Tonight I heard the October version of “Serious Boredom with Patrick Carney” on Sirius XM. It was my first introduction to the show. But, according to Nashville Scene it has been airing for about three years. Maybe tonight the mood was right, but I loved the whole show! Some great music was played including a finale of the Latin Playboys.
It’s been a long time since I heard the Latin Playboys and it brought back some wonderful memories. In Austin at La Zona Rosa, I once saw the Latin Playboys live and it was one of the best shows I’ve ever seen. Their songs have such texture and variety. Each is incredibly unique. I wish they would have played all night long. Here is one of my favorites Manifold di Amour. However, each of their albums is an adventure. I highly recommend having a listen or two, or more.
This reminds me of another great show at La Zona Rosa, Mike Watt. He opened up for another band (I forget which one now). No one was there to see Mike Watt. The place was packed and the entire crowd was waiting on the headliner and talking loudly and paying no attention to this opening band that came on stage.
What was great about that show you ask? Amazingly, in about three songs the entire crowd was silent and spellbound. Mike Watt was performing with such energy it seemed he’d spontaneously combust at any second – every second – of each song until the end. It was incredible. I’ll never forget it. Not many bands can demand that kind of attention.
Immediately I went home to find out more about this bass player. The album I found: fIREHOSE Live Totem Pole EP. But, there’s lots you can find.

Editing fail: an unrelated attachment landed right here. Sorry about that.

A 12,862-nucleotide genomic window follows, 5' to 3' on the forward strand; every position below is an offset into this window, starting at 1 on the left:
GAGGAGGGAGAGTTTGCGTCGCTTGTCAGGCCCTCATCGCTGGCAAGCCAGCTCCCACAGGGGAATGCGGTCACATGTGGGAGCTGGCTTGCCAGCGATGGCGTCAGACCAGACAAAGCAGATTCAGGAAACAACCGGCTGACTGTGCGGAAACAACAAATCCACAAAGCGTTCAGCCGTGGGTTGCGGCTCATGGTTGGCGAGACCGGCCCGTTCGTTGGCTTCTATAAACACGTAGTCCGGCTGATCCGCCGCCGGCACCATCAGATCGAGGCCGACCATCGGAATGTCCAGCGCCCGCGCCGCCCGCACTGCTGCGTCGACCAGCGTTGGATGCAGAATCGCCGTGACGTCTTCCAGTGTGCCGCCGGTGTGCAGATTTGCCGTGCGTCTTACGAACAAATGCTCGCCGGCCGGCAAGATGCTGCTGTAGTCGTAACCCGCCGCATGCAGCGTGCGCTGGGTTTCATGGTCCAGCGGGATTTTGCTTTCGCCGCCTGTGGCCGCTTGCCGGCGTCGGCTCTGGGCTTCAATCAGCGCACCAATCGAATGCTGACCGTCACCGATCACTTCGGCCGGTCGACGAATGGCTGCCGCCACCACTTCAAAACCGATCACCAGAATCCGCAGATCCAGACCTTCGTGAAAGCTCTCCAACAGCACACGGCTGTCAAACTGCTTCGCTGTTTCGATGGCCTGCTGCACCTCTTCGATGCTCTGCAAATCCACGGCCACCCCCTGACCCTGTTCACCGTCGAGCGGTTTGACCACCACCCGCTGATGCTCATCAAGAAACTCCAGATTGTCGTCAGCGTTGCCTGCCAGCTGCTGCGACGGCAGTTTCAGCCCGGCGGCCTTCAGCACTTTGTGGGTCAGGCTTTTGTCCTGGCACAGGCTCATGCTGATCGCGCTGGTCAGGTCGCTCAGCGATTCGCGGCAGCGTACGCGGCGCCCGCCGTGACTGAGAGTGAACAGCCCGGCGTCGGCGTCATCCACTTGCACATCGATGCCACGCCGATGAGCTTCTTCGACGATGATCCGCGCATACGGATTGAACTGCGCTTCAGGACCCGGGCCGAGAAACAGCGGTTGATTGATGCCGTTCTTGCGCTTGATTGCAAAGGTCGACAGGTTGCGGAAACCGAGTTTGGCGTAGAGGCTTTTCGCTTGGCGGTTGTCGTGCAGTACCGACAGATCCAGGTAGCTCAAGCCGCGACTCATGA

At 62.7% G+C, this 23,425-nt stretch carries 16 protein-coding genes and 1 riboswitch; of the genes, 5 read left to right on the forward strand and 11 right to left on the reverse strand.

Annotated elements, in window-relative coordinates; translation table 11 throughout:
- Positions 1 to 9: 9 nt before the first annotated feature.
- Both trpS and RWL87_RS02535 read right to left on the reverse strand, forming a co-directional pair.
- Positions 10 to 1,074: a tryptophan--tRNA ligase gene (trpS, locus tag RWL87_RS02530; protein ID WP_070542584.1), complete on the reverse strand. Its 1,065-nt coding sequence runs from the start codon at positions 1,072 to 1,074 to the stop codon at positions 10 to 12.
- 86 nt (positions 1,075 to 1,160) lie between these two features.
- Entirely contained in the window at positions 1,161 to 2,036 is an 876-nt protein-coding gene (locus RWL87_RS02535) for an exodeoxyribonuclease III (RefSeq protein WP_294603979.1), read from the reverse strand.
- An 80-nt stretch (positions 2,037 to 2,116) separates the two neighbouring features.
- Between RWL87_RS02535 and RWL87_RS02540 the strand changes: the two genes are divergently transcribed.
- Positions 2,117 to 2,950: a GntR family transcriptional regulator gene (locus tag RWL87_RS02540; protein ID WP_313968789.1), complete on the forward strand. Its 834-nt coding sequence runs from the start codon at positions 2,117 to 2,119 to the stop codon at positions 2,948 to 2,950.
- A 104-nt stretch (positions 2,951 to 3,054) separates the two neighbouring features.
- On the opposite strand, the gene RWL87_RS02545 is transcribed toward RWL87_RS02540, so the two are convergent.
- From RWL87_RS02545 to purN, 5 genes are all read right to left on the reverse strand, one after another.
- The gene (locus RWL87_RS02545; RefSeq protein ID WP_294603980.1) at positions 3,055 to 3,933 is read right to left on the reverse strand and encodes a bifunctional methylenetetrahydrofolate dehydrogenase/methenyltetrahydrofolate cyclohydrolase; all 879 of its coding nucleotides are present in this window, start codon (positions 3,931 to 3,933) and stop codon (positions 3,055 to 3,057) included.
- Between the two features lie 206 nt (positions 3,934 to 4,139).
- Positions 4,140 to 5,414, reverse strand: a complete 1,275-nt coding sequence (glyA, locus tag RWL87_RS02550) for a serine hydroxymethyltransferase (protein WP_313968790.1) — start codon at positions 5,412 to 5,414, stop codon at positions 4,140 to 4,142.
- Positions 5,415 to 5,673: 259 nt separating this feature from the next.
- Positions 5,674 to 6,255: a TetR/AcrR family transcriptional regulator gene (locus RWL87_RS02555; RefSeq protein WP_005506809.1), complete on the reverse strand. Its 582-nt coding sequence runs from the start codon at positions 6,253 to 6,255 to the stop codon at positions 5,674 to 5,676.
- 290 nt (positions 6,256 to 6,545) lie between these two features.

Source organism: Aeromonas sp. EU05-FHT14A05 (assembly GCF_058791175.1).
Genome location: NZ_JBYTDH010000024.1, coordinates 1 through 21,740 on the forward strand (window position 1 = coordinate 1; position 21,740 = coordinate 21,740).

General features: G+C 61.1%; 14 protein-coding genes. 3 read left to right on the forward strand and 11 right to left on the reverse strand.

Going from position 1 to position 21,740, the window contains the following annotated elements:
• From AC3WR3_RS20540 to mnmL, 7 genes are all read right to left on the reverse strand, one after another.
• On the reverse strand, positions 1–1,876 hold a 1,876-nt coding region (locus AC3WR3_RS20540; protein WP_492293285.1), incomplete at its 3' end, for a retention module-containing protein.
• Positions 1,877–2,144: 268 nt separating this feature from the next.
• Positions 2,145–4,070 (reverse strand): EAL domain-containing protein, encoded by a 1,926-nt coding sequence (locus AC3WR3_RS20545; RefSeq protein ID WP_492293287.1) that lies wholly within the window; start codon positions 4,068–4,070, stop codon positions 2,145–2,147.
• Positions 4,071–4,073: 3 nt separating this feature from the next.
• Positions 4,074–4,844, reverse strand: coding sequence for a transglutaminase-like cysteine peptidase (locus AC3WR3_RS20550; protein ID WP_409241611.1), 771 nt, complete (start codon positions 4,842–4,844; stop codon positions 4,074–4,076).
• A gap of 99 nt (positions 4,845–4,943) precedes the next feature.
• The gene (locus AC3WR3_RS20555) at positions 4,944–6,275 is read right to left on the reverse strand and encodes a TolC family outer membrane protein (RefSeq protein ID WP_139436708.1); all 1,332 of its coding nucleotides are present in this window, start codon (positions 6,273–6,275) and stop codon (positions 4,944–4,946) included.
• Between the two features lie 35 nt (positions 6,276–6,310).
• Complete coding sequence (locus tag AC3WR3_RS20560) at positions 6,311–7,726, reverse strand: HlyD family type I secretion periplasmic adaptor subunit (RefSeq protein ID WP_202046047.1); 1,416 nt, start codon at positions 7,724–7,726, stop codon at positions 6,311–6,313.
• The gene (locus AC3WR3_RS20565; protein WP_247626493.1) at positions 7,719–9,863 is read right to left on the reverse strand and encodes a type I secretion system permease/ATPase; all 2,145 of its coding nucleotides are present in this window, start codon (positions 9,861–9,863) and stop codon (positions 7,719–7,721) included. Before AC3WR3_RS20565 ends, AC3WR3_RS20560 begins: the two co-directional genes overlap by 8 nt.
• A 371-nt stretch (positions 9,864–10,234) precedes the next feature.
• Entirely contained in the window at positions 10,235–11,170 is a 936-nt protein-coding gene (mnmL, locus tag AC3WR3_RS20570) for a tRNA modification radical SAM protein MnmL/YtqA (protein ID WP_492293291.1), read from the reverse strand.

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Musicians / Band: Latin Playboys – David Hidalgo, Louie Pérez, Mitchell Froom, Tchad Blake
Genre: According to Wikipedia, critic Richie Unterberger described their music as “a twisted and avant-garde take on roots music. Latin Playboys draw from blues, border music, experimental studio trickery, and cinematic sound textures.”
From: Los Angeles
Musician: Mike Watt, bass and vocals
Bands: The Minutemen, Firehose and solo career
I was thinking about this song the other day because of the dream sequence in The Big Lebowski. That movie didn’t really do much for me. However, the song is great! This video came up while looking for an original version. I love everything about it!
Probably, by now everyone knows Kenny Rogers recorded it. If you didn’t know that, you are likely incredibly surprised as he is famous as a country singer and for being paired with Dolly Parton. What else you might not have known – Kenny Rogers (a bass player) was born in Houston as was the songwriter, Mickey Newbury (the youngest songwriter ever inducted into the Nashville Songwriters Hall of Fame). Evidently, Kenny Rogers sold over 100 million records worldwide, making him one of the best-selling music artists of all time.
You are gonna love this! (and, I’m being serious)
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Artist / Musician / Band: Kenny Rogers and The First Edition
Song: Just Dropped In (To See What Condition My Condition Was In)
Genre: country, pop
Instrument: bass, vocals
From: Houston, Texas
Jean François Millet “Two Men Turning over the Soil” (1866) and “Two Peasants Digging” Vincent van Gogh (1889)
A recent conversation with a friend revisited the topic of imitation in art and music. In my previous post, “Imitation: Bobby Osborne and Ernest Tubb“, I discussed how first imitating an idol (looking to the idol as a mentor) can lead an artist or musician to develop his or her own unique style.
However, occasionally mimicking an idol fails to transform the musician and instead develops an impersonator void of individual characteristics. As you know, many copyright debates argue the question of “is the impersonator using another body of work to capitalize their own career”? Of course, a famous example is Queen – Under Pressure (1981) versus Vanilla Ice – Ice Ice Baby (1989).
But, let’s back out of such a heavy topic and have some listening fun. Below are some of my favorite comparisons of musicians and those that came before them. Sometimes the influence is obvious and sometimes more subtle.